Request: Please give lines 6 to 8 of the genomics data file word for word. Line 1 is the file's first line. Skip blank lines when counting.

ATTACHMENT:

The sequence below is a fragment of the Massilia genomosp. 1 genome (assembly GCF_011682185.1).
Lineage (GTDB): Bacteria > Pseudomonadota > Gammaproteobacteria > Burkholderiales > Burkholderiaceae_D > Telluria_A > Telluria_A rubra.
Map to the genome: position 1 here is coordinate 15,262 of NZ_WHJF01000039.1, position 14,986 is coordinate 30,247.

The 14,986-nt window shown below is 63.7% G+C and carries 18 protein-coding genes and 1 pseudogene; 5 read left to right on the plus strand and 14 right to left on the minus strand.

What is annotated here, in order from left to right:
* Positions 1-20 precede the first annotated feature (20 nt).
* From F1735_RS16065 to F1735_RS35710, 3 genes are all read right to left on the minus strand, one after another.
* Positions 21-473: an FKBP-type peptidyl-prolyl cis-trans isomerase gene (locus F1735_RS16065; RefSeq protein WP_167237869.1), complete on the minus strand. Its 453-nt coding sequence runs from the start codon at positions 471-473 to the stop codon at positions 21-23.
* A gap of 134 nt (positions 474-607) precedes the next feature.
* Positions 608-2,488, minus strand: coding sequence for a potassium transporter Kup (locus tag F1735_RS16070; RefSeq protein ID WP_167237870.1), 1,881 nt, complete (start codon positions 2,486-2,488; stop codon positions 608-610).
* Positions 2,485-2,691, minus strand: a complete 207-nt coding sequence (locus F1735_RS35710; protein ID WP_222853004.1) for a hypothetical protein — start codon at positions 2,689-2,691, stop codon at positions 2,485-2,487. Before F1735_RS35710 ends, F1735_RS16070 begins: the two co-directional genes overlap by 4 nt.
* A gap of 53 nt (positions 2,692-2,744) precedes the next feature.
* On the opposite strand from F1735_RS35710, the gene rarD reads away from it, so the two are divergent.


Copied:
* Positions 1-20 precede the first annotated feature (20 nt).
* From F1735_RS16065 to F1735_RS35710, 3 genes are all read right to left on the minus strand, one after another.
* Positions 21-473: an FKBP-type peptidyl-prolyl cis-trans isomerase gene (locus F1735_RS16065; RefSeq protein WP_167237869.1), complete on the minus strand. Its 453-nt coding sequence runs from the start codon at positions 471-473 to the stop codon at positions 21-23.